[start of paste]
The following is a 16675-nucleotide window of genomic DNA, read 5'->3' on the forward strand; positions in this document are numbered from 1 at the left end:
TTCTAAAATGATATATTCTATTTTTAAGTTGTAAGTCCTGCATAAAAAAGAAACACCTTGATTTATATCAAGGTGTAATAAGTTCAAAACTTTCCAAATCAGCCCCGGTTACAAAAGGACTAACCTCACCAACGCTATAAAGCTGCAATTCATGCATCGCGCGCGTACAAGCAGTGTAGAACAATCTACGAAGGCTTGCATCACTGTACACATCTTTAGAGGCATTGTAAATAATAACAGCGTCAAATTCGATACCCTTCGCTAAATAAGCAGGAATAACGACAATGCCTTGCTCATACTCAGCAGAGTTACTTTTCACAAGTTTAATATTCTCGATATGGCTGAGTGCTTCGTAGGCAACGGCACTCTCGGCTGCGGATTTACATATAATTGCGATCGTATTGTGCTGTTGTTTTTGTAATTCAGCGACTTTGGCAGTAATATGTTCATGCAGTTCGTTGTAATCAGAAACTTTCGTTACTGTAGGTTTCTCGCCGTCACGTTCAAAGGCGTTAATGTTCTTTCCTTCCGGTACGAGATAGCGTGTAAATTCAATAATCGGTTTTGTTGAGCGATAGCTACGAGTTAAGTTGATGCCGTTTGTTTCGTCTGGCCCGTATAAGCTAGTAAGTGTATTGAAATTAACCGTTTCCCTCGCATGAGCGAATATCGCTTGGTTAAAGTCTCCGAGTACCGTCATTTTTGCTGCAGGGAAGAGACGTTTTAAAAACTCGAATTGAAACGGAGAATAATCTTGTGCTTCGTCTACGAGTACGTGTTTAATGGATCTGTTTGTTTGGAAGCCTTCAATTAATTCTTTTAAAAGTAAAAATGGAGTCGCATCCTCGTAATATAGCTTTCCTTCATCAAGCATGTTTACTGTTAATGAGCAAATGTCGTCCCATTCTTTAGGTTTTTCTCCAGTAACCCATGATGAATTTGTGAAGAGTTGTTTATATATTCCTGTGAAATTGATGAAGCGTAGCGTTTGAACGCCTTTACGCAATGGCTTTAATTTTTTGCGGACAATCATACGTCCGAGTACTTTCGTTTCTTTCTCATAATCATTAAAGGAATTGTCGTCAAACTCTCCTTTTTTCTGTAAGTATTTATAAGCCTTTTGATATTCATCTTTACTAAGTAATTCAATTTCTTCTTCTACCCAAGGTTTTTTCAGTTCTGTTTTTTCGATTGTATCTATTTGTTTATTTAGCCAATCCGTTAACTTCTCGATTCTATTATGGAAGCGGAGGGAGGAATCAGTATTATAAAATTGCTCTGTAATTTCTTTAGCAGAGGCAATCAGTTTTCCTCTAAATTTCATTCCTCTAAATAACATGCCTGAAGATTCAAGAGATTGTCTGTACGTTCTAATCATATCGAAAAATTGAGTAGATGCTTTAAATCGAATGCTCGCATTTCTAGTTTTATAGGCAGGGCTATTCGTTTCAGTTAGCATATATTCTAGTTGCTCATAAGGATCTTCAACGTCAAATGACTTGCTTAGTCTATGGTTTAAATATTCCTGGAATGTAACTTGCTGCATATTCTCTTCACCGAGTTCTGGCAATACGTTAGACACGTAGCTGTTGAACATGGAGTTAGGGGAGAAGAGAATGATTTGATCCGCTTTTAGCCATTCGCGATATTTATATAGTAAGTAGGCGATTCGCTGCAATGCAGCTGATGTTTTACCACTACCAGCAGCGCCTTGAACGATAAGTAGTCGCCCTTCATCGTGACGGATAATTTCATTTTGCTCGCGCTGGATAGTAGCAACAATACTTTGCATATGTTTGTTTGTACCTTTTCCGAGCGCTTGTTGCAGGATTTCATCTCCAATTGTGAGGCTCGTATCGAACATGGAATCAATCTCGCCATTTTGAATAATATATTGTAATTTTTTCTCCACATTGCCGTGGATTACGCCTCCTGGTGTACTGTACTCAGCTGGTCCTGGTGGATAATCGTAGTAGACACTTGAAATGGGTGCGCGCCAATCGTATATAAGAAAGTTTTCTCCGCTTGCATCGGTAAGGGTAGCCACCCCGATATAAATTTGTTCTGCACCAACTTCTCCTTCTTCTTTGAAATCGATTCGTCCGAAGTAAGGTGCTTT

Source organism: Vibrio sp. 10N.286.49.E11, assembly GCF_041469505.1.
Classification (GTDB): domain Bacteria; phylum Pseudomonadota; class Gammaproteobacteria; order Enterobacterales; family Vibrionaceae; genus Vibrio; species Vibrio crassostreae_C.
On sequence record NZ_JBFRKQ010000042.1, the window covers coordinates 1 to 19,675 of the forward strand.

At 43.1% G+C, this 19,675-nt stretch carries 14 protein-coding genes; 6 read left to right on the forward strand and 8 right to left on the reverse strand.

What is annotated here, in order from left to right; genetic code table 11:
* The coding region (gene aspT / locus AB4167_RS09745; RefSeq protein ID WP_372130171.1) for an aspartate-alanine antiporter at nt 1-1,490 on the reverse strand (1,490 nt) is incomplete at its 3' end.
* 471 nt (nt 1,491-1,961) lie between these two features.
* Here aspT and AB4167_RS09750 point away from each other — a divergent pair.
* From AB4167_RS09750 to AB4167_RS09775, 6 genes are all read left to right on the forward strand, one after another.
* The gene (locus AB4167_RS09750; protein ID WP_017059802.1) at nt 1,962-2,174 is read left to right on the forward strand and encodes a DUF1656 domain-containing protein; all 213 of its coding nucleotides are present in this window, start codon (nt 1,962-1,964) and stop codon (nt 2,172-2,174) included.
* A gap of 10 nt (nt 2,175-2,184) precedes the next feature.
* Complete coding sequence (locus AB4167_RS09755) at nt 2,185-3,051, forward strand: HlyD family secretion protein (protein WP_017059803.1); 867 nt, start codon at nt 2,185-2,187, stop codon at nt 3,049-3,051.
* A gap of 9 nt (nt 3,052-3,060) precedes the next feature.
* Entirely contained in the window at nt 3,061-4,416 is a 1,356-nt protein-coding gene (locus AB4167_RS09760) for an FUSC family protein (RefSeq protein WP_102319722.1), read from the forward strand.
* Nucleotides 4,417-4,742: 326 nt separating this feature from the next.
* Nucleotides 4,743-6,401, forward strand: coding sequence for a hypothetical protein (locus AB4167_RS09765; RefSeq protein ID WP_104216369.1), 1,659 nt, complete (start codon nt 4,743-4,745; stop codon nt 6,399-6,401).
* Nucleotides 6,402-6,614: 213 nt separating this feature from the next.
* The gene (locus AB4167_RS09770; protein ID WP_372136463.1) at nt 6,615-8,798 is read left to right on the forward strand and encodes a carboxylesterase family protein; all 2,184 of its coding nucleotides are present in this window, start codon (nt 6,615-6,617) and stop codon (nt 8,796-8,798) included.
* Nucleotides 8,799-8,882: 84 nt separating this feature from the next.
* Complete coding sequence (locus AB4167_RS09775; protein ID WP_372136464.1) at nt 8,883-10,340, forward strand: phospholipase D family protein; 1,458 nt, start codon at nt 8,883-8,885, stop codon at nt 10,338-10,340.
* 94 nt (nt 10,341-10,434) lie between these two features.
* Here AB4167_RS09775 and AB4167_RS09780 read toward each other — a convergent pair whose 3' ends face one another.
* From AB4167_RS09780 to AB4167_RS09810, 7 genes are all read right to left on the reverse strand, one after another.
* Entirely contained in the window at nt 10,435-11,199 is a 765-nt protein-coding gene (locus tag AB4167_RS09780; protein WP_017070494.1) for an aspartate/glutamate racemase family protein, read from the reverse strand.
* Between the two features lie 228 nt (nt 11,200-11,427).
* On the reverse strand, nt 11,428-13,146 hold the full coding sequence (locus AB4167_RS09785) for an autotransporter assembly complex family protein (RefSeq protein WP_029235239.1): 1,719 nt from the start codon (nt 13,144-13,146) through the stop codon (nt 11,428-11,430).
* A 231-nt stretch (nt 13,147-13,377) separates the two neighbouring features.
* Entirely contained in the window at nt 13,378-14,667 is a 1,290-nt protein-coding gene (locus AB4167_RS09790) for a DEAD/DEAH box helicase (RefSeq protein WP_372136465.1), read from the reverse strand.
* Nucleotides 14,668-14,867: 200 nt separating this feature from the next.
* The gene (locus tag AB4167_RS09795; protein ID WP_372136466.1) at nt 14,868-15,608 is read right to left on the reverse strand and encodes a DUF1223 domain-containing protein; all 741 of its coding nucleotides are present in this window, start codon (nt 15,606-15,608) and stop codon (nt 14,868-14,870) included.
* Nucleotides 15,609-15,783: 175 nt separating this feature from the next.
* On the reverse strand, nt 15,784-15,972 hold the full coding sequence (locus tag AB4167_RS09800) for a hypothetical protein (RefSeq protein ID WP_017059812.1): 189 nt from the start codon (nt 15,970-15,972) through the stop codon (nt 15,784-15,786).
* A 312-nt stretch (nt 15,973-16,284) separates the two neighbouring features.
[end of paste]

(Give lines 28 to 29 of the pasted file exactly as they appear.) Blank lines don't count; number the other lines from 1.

* On the reverse strand, nt 11,428-13,146 hold the full coding sequence (locus AB4167_RS09785) for an autotransporter assembly complex family protein (RefSeq protein WP_029235239.1): 1,719 nt from the start codon (nt 13,144-13,146) through the stop codon (nt 11,428-11,430).
* A 231-nt stretch (nt 13,147-13,377) separates the two neighbouring features.